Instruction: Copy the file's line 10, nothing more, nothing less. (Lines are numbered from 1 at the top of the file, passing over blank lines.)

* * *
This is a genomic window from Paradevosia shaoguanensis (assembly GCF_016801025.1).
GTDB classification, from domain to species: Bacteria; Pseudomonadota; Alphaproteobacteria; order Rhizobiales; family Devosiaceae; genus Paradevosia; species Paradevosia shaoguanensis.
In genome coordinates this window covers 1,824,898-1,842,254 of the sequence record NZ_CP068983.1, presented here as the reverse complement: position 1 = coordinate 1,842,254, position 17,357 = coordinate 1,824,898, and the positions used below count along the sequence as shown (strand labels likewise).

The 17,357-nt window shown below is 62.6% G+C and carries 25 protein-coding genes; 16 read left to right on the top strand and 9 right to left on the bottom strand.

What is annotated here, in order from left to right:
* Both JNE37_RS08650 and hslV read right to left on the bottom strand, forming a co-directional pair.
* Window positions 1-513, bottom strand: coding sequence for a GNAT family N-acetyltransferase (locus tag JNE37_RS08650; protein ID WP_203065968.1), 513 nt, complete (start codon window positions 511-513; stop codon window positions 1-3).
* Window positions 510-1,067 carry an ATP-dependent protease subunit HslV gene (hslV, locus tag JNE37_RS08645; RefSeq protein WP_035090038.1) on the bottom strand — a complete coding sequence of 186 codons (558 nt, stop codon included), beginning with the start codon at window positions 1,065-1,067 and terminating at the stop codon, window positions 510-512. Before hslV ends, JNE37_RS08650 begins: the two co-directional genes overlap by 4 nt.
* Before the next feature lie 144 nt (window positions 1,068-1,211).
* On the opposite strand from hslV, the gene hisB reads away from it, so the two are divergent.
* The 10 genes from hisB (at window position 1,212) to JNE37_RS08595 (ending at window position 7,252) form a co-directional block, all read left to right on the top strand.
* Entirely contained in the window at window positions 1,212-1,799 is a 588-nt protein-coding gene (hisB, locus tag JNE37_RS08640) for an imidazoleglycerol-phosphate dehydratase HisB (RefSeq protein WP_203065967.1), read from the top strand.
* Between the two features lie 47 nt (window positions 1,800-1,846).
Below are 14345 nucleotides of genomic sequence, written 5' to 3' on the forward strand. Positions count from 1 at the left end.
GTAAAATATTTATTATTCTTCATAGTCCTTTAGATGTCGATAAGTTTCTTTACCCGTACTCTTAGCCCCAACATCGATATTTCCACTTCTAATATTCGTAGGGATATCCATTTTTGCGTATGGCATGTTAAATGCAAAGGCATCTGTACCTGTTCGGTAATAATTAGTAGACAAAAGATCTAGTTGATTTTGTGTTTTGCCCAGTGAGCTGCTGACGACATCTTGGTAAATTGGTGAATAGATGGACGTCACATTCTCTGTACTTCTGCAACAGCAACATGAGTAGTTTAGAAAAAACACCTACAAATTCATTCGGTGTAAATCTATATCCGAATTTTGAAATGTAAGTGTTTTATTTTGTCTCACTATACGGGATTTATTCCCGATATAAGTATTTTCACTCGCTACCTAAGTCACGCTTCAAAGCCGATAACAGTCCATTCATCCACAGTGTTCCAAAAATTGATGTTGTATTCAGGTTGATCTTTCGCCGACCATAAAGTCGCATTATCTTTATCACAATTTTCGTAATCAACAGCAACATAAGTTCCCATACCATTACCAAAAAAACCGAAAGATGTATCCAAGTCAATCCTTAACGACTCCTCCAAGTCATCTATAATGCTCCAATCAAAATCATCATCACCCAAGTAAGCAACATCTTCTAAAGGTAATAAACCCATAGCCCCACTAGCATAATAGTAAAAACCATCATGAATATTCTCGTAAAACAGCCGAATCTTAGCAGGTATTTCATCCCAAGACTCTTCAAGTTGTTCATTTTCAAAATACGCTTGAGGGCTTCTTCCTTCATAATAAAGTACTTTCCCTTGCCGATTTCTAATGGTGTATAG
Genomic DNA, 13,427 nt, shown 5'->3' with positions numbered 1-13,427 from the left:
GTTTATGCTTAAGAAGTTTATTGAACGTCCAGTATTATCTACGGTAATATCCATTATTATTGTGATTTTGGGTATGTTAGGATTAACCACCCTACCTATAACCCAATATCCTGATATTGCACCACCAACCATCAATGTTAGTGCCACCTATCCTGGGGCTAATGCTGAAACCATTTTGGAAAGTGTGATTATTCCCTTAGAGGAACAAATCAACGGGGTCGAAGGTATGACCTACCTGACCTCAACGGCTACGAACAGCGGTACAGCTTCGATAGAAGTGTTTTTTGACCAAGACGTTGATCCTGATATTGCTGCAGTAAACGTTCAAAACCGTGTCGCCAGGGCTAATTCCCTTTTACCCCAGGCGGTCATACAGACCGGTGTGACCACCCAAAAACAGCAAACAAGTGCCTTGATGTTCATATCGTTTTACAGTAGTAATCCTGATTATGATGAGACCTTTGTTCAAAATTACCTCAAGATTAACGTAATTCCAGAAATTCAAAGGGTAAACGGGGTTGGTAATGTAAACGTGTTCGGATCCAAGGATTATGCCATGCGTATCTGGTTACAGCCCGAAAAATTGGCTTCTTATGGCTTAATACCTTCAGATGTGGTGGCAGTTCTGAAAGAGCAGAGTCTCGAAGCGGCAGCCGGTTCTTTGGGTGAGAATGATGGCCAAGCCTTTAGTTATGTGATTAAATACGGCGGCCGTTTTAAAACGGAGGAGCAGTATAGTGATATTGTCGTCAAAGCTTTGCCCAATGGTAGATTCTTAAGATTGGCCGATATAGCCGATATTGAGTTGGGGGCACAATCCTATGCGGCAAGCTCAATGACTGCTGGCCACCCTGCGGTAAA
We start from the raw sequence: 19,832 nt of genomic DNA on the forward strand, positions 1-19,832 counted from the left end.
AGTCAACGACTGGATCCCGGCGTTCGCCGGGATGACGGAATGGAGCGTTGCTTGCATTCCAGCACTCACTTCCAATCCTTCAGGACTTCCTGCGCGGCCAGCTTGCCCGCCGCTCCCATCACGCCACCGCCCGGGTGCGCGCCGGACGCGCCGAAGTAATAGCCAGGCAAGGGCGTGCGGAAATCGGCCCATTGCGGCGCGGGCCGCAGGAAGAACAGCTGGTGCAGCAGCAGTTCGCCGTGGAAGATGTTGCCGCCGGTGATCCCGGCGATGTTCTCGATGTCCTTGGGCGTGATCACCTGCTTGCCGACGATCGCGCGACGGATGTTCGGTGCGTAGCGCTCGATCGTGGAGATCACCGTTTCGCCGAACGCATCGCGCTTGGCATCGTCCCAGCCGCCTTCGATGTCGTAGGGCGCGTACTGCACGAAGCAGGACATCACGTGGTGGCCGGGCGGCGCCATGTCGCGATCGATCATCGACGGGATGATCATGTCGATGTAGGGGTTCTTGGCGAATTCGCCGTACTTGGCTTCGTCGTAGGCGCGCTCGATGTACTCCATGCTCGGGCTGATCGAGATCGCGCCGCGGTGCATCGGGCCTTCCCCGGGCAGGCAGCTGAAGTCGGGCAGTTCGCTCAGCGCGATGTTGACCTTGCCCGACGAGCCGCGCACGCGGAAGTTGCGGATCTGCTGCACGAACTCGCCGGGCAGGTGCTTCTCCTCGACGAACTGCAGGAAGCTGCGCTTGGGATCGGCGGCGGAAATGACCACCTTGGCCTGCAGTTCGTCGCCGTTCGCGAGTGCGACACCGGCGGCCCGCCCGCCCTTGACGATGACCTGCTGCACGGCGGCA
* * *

* On the opposite strand from hslV, the gene hisB reads away from it, so the two are divergent.